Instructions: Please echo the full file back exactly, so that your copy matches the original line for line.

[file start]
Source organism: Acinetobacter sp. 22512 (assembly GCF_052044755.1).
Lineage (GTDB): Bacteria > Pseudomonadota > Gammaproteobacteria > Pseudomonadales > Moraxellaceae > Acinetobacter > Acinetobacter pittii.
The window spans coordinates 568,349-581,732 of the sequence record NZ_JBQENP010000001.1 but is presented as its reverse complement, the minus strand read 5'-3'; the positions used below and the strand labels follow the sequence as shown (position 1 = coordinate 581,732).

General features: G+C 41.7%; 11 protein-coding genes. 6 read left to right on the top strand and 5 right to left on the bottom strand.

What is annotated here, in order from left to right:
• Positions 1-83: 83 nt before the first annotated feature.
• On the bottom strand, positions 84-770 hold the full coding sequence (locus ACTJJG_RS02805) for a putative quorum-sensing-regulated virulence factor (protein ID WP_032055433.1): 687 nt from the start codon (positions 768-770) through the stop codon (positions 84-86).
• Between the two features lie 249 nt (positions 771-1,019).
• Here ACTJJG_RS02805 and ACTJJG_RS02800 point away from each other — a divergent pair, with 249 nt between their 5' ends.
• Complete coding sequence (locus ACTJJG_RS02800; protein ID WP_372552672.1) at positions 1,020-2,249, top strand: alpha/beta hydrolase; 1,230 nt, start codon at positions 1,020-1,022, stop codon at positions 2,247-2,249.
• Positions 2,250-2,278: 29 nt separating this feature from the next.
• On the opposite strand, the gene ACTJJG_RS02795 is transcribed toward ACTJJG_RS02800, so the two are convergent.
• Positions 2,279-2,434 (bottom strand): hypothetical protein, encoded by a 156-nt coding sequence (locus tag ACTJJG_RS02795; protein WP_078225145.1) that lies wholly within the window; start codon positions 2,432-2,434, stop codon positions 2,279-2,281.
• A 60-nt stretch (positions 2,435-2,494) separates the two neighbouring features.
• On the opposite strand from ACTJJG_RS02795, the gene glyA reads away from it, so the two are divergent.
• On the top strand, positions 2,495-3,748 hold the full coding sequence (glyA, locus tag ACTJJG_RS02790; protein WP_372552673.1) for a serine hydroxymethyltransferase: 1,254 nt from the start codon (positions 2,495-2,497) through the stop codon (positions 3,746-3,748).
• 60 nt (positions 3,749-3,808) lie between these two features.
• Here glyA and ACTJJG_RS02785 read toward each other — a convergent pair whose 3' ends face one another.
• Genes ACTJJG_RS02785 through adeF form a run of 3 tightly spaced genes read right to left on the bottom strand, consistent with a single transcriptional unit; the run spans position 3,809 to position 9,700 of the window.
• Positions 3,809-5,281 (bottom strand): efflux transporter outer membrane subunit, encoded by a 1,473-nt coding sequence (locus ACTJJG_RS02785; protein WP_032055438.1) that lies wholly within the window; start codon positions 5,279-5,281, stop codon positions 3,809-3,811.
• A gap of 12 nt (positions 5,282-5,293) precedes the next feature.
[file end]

Source organism: Acinetobacter sp. 22512 (assembly GCF_052044755.1).
Lineage (GTDB): Bacteria > Pseudomonadota > Gammaproteobacteria > Pseudomonadales > Moraxellaceae > Acinetobacter > Acinetobacter pittii.
The window spans coordinates 568,349-581,732 of the sequence record NZ_JBQENP010000001.1 but is presented as its reverse complement, the minus strand read 5'-3'; the positions used below and the strand labels follow the sequence as shown (position 1 = coordinate 581,732).

General features: G+C 41.7%; 11 protein-coding genes. 6 read left to right on the top strand and 5 right to left on the bottom strand.

What is annotated here, in order from left to right:
• Positions 1-83: 83 nt before the first annotated feature.
• On the bottom strand, positions 84-770 hold the full coding sequence (locus ACTJJG_RS02805) for a putative quorum-sensing-regulated virulence factor (protein ID WP_032055433.1): 687 nt from the start codon (positions 768-770) through the stop codon (positions 84-86).
• Between the two features lie 249 nt (positions 771-1,019).
• Here ACTJJG_RS02805 and ACTJJG_RS02800 point away from each other — a divergent pair, with 249 nt between their 5' ends.
• Complete coding sequence (locus ACTJJG_RS02800; protein ID WP_372552672.1) at positions 1,020-2,249, top strand: alpha/beta hydrolase; 1,230 nt, start codon at positions 1,020-1,022, stop codon at positions 2,247-2,249.
• Positions 2,250-2,278: 29 nt separating this feature from the next.
• On the opposite strand, the gene ACTJJG_RS02795 is transcribed toward ACTJJG_RS02800, so the two are convergent.
• Positions 2,279-2,434 (bottom strand): hypothetical protein, encoded by a 156-nt coding sequence (locus tag ACTJJG_RS02795; protein WP_078225145.1) that lies wholly within the window; start codon positions 2,432-2,434, stop codon positions 2,279-2,281.
• A 60-nt stretch (positions 2,435-2,494) separates the two neighbouring features.
• On the opposite strand from ACTJJG_RS02795, the gene glyA reads away from it, so the two are divergent.
• On the top strand, positions 2,495-3,748 hold the full coding sequence (glyA, locus tag ACTJJG_RS02790; protein WP_372552673.1) for a serine hydroxymethyltransferase: 1,254 nt from the start codon (positions 2,495-2,497) through the stop codon (positions 3,746-3,748).
• 60 nt (positions 3,749-3,808) lie between these two features.
• Here glyA and ACTJJG_RS02785 read toward each other — a convergent pair whose 3' ends face one another.
• Genes ACTJJG_RS02785 through adeF form a run of 3 tightly spaced genes read right to left on the bottom strand, consistent with a single transcriptional unit; the run spans position 3,809 to position 9,700 of the window.
• Positions 3,809-5,281 (bottom strand): efflux transporter outer membrane subunit, encoded by a 1,473-nt coding sequence (locus ACTJJG_RS02785; protein WP_032055438.1) that lies wholly within the window; start codon positions 5,279-5,281, stop codon positions 3,809-3,811.
• A gap of 12 nt (positions 5,282-5,293) precedes the next feature.